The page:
Also, Trudy puts her foot down, the women of CGC are uglier than the ones at SCDP, SCDP has an inexhaustible pool of good-looking receptionists, Joan still hates Lane, Sally’s addicted to creepy Glen, Betty’s addicted to Dr. Edna. Because of the latter items, for the first time in forever, Betty was better than Sally at something.
- “Mad Men Sneak Peek: Episode 12 “Blowing Smoke”” and related posts (busybeeblogger.com)
Megan’s (Jessica Pare) place within the intricate plots of “Mad Men” is clearer now, although Wiener and his writers threw one or two curveballs even within a scene, turning it from job interview to seduction. Megan also implies her opinions on Don’s former secretaries, calling Peggy ‘Miss Olson’ – probably the first time I heard those words, and refers to herself as unlike Allison, not crying out of his office after the tryst. Obviously, she’s in his office the same way she thinks about Peggy being in his office. Than again some of us are wonder what would have happened if Peggy was in the office that late.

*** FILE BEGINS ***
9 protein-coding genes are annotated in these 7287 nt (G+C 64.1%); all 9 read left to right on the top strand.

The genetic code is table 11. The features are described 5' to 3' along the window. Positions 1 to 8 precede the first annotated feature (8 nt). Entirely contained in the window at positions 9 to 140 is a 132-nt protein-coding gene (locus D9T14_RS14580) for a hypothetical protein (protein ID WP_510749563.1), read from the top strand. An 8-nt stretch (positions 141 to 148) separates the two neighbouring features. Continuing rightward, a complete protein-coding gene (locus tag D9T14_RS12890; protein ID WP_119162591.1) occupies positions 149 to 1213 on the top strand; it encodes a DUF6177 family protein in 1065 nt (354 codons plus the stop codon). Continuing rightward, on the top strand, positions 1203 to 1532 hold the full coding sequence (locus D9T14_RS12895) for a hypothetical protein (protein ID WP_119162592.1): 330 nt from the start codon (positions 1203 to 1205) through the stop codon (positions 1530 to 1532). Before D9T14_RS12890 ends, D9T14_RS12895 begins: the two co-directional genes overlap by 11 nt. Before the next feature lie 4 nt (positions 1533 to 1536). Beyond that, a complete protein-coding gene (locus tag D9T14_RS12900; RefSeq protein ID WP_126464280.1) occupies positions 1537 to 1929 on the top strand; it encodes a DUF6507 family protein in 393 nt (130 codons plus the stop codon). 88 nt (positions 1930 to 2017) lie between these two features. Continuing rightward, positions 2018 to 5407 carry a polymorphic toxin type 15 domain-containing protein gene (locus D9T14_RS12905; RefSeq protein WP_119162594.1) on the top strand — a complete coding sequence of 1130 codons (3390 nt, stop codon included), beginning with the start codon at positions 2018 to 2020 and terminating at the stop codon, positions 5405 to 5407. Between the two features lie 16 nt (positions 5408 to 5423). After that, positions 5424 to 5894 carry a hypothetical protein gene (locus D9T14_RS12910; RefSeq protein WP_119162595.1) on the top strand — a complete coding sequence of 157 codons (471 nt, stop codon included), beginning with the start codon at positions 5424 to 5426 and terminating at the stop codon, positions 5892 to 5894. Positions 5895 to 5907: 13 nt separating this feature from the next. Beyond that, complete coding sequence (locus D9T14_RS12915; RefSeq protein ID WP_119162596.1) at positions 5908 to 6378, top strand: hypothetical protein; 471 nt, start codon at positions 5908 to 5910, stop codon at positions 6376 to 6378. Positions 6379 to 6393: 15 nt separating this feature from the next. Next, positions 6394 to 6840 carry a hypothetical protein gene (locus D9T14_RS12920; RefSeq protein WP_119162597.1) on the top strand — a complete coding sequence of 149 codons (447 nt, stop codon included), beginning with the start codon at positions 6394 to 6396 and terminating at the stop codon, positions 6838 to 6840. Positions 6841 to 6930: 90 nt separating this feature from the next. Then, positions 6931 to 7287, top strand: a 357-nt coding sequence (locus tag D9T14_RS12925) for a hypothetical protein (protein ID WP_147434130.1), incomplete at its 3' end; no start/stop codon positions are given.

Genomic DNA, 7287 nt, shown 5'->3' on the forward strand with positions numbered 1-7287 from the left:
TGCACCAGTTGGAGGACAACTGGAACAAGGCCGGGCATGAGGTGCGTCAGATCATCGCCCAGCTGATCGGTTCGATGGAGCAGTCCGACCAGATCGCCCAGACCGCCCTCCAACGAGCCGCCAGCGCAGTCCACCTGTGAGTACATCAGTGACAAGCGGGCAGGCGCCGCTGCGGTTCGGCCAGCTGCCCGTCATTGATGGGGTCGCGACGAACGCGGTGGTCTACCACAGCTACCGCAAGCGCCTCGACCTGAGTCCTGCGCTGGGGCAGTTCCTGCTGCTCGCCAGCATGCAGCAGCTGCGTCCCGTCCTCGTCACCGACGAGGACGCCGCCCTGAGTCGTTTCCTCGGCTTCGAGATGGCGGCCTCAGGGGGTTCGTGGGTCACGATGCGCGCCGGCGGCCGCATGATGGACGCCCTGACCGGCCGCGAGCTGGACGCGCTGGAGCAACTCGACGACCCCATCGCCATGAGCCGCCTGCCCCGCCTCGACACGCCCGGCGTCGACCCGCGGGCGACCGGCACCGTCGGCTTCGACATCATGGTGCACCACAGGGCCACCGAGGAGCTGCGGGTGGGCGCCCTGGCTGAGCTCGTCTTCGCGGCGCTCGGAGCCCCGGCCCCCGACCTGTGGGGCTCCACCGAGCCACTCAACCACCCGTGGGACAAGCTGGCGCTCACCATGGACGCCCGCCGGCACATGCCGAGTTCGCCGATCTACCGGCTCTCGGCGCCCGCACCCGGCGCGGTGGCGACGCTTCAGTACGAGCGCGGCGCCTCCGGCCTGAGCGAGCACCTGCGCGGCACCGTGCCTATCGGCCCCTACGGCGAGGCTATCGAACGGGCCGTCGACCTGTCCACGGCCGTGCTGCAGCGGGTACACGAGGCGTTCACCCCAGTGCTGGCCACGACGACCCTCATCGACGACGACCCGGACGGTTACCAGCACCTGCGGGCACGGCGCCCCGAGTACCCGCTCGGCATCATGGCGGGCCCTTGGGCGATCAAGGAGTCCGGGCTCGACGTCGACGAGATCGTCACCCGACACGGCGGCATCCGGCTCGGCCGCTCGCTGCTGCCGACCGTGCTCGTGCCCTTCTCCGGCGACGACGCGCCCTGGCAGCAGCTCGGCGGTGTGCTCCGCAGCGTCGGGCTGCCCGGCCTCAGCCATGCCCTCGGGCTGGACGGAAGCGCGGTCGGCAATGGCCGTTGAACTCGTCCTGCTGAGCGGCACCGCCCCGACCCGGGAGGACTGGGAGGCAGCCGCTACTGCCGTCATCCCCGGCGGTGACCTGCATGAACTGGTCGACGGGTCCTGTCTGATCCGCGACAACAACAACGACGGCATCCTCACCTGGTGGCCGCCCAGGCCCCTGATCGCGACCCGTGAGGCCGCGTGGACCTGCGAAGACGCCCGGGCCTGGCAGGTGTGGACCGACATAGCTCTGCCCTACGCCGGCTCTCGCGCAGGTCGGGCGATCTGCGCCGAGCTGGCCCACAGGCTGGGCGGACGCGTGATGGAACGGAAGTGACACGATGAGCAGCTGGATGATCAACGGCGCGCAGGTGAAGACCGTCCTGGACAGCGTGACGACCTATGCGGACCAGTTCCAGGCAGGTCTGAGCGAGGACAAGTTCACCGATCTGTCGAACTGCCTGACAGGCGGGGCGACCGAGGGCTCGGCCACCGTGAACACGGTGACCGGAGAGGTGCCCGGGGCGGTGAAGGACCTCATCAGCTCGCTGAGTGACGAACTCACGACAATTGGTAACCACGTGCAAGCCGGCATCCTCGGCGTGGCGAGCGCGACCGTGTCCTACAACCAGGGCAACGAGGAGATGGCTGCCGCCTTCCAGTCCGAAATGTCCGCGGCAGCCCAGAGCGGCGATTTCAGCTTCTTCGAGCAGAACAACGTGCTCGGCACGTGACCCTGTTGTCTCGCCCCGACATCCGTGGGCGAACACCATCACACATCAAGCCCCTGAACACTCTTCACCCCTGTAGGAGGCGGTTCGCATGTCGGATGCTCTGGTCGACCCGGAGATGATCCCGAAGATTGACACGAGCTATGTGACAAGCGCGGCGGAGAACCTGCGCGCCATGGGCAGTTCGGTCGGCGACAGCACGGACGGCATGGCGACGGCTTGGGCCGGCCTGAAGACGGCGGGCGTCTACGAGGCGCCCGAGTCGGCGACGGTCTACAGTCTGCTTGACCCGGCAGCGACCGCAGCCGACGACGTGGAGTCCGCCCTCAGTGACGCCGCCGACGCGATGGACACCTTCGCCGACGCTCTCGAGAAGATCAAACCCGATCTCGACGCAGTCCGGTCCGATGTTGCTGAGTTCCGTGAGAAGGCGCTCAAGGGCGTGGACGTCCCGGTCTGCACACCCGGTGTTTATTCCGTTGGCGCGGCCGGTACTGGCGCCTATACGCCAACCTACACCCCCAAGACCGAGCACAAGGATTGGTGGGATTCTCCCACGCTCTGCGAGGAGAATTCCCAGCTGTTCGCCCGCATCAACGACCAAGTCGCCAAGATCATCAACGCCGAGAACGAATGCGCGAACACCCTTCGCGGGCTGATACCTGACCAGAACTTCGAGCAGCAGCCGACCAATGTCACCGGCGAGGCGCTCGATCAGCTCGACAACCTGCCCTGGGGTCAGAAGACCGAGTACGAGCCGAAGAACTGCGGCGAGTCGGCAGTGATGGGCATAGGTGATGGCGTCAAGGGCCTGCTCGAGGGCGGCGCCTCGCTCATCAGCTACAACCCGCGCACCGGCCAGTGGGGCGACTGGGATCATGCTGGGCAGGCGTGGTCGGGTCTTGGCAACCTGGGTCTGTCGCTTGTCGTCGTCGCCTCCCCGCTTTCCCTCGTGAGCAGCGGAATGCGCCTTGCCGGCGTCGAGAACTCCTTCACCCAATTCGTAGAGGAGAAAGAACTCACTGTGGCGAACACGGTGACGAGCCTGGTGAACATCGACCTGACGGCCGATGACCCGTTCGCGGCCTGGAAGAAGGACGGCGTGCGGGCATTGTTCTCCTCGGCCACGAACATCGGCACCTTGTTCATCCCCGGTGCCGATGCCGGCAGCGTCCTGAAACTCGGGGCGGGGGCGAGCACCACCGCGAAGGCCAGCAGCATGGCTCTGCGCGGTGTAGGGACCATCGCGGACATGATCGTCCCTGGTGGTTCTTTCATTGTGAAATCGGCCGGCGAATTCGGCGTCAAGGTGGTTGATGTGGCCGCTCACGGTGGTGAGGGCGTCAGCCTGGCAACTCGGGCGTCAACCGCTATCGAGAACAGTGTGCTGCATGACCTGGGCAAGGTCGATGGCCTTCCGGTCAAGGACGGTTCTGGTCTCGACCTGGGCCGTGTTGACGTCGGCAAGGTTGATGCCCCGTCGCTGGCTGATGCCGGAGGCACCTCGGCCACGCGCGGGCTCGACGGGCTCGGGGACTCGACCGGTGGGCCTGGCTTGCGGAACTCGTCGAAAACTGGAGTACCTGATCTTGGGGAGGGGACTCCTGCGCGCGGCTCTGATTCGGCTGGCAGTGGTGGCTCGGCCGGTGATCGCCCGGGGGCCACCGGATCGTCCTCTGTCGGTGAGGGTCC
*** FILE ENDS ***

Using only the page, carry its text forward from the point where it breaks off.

Don classifies the women in his life in two categories – an equal like Peggy and everyone else, the latter of which he treats as sexual beings. Will Megan be the happy medium between said groups?
Despite of other (conspiracy) theories, I’m one of the few people who think that she’ll be a copy writer. Megan’s gambling here since SCDP is at risk after losing Lucky Strike, but then these volatile conditions can motivate a few people like her to do what she has done.
…predict what Don is actually gonna say for the first time.
“Yes?” Say thank you.
“Thank you.” Thank you. Maybe say that to Peggy next time you rip off one of her ideas, you douche.
Also, Sally looking like a little Drew Barrymore here. The best conversations happen with Don, on the phone, while the worst encounters happen in person, with people who have stunted family relationships. Not saying that Don and Betty don’t have that. Betty and Sally are lucky because can you imagine Henry allowing Sally to go to a rock concert?